By: Jim B. Smith, Hampton Construction of Southwest Florida, Inc
* Article as appears in February 2004 edition of CCCIA Builders Showcase

Portland cement-based plaster, often referred to as stucco, is a two or three coat system, usually 1/2 inch to 7/8 inch thick, an inflexible membrane which commonly provides the exterior skin for structures in South Florida and other parts of the country.

Structural penetrations, such as windows, doors, plumbing, electric outlets, light fixtures, vents, etc., pierce the thin plaster membrane. Such penetrations function as focus points or lines for stress inherent in the supportive skeleton of the building.

Cracking in plaster occurs when the forces or stresses acting on it exceed the tensile strength of the plaster itself. Since Portland cement-based plaster gains strength gradually, it is most susceptible to cracking during its early, weaker stage.

There are only two factors that produce all cracking in plaster. One is the normal change in volume of Portland cement intrinsic to the hydration of the moisture required for hydration. This process causes internal stresses.

The other factor is stress transferred to the plaster membrane from external sources. Classes as external stress, examples are sonic resonance, seismic vibration, deflections of supporting members, thermal expansion and contraction, wind loads, settlement and/or subsidence.

Like concrete, Portland cement plaster must be mixed with sufficient water to render it plastic and workable. Part of the water chemically combines with the cement for hydration. A significant amount of water is lost either by evaporation or absorption. Accompanying the setting of the plaster is a natural shrinkage loss of mass or itâs build. If the loss of moisture is not uniform throughout the thickness of the plaster, shrinkage will create internal stresses within the plaster membrane. Normally contraction occurs toward the center of the plastered area or panel.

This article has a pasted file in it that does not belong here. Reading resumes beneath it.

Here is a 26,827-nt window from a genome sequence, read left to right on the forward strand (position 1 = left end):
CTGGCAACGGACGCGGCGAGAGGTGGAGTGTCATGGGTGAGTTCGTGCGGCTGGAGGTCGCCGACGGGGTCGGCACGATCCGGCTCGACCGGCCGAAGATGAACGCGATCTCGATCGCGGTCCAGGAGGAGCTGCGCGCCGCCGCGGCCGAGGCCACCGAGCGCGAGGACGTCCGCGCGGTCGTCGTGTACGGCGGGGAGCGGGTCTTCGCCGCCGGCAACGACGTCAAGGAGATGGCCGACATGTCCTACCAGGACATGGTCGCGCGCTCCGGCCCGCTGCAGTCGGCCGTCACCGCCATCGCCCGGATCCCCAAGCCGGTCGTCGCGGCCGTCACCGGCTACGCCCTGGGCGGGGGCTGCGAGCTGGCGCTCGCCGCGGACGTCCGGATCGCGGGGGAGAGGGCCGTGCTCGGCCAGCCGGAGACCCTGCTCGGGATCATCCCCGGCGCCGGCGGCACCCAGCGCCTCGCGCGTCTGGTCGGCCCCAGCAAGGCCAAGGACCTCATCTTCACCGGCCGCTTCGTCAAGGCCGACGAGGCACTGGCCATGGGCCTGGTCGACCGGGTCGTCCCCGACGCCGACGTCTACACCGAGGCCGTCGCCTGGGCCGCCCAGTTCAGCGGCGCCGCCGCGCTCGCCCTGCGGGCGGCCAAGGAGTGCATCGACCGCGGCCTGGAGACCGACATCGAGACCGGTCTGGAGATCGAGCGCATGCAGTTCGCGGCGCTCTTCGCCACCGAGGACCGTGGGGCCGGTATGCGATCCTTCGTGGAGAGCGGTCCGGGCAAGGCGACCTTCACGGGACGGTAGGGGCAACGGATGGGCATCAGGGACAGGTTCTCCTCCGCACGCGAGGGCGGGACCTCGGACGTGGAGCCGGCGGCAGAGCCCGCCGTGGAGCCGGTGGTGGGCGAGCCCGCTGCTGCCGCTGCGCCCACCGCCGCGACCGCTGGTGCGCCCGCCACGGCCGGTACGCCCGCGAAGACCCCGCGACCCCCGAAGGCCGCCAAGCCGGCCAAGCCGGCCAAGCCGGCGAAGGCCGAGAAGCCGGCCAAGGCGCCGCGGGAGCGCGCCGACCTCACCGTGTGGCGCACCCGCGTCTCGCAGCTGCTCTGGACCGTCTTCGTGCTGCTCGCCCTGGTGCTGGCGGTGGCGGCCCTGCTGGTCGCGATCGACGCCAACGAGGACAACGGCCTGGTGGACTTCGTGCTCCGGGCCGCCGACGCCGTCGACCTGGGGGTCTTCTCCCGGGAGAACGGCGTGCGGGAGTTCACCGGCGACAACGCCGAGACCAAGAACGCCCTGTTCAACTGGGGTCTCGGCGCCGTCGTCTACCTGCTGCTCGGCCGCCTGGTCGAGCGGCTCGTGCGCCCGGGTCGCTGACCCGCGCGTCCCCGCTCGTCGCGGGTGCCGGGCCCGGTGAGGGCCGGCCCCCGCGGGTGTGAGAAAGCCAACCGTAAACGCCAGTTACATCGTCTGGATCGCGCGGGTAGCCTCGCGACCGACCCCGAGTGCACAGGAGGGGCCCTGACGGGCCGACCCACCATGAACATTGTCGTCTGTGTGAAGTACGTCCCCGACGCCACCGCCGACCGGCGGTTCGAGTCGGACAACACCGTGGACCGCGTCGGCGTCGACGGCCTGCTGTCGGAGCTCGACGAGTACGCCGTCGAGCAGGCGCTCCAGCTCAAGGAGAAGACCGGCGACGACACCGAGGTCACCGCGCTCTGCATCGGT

Plaster will gain its largest percentage of the ultimate strength during the first seven days following its application. This is the same period which most of the shrinkage of the plaster takes place. The two natural but counteractive processes develops during a period of time when plaster should be expected to achieve its gain in strength, while at the same time, the greatest distorinal stress from loss of volume occurs, resulting, at times, in shrinkage cracks.

In stud wall systems, a significant degree of transferred stress often is generated in thermally induced expansion and contraction of the wall framing elements. This is unavoidable. Unfortunately, thermo-induced expansion and contraction are further differentiated by dissimilar materials, thus inducing a high maintenance area at these conditions.

Cracking is more apparent in certain stucco textures. A float finish will highlight cracks more than a skip-trowel or other coarse textures patterns, which tend to absorb or conceal cracks.

Because of the nature of the material, some hairline cracking in Portland cement-based plaster is very normal and should be expected. Design consideration should be given to ASTM C-926.

Cement-based plaster under any conditions is not a flashing. Water induced into the wall system by any means (e.g. Water intrusion, condensation, or cracking) will compromise the integrity and industry standards. The bonding characteristics, mechanically and chemically, will be rendered insufficient. De-lamentation will result and often times mildew will occur in the interior of wall systems if the problem is not corrected in a short amount of time.

Knowledge of industry standards and education are key to successful construction projects. Prevention of problems, their resulting liabilities and system solutions, are available from quality subcontractors in our community.

Hampton Construction Company of Southwest Florida, Inc. would like to provide quality work and service on your projects in metal framing, exterior finish systems, lath and plaster and gypsum drywall. Please call 832-437-4785 or 239-994-4220 for more information.